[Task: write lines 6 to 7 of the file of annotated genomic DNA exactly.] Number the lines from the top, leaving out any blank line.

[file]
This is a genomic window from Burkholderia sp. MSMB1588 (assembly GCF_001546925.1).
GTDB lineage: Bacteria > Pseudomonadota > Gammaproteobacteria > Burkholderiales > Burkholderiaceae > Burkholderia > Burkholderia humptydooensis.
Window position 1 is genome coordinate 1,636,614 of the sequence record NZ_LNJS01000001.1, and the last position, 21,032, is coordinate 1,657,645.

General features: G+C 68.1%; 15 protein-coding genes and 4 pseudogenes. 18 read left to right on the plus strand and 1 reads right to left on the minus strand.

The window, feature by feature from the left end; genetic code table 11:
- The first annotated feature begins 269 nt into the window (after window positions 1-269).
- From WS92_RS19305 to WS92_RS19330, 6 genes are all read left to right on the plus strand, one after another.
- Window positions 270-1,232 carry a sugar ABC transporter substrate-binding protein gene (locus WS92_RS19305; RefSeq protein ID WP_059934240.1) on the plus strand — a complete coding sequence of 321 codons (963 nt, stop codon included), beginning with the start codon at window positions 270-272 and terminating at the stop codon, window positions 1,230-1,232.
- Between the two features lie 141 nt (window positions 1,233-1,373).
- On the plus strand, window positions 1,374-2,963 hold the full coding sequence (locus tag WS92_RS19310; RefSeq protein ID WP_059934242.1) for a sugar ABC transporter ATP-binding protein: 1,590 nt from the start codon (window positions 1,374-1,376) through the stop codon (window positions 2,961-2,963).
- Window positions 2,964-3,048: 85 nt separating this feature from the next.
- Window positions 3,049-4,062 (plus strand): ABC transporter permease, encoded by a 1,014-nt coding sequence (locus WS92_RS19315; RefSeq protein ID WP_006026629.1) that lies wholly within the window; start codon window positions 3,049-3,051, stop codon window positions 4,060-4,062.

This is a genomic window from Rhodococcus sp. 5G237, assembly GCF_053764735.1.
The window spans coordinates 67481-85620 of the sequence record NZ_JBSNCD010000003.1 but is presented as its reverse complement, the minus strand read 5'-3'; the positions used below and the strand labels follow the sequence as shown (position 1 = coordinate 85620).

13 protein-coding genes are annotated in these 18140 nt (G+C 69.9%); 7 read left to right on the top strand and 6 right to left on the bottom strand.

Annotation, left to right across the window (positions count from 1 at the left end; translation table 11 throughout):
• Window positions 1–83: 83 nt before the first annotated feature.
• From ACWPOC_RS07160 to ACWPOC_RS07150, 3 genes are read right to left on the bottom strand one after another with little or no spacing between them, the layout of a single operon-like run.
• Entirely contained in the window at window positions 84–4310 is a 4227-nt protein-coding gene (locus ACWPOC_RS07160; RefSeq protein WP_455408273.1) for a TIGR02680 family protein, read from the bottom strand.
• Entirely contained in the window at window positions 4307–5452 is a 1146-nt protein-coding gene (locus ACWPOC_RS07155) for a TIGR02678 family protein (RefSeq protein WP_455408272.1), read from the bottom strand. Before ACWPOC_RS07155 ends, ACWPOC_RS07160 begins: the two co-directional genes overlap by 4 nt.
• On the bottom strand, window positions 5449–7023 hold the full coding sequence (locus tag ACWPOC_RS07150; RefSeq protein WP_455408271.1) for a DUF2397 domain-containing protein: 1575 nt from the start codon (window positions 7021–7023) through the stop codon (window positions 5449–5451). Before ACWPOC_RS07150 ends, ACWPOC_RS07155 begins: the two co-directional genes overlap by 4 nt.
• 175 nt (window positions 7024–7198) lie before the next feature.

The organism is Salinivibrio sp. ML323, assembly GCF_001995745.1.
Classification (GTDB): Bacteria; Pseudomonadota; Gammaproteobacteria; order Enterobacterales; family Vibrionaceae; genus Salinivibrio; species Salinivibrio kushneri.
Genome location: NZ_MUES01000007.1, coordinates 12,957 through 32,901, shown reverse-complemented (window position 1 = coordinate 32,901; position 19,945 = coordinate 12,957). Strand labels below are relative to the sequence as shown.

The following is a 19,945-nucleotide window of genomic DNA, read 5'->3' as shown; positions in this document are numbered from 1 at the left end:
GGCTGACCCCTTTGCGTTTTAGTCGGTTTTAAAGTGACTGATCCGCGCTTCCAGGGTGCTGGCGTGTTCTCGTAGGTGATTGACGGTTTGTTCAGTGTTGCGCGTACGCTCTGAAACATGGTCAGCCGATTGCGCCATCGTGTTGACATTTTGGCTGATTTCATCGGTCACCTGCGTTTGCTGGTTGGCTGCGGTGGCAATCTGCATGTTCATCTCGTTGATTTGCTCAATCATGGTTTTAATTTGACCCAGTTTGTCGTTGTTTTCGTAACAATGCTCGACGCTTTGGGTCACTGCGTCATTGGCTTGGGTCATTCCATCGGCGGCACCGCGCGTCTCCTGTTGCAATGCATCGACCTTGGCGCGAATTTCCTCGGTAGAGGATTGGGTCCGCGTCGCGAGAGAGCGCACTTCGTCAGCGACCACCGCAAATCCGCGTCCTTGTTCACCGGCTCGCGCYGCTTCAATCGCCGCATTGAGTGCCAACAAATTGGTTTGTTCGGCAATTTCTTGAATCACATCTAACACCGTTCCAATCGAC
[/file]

- The first annotated feature begins 269 nt into the window (after window positions 1-269).
- From WS92_RS19305 to WS92_RS19330, 6 genes are all read left to right on the plus strand, one after another.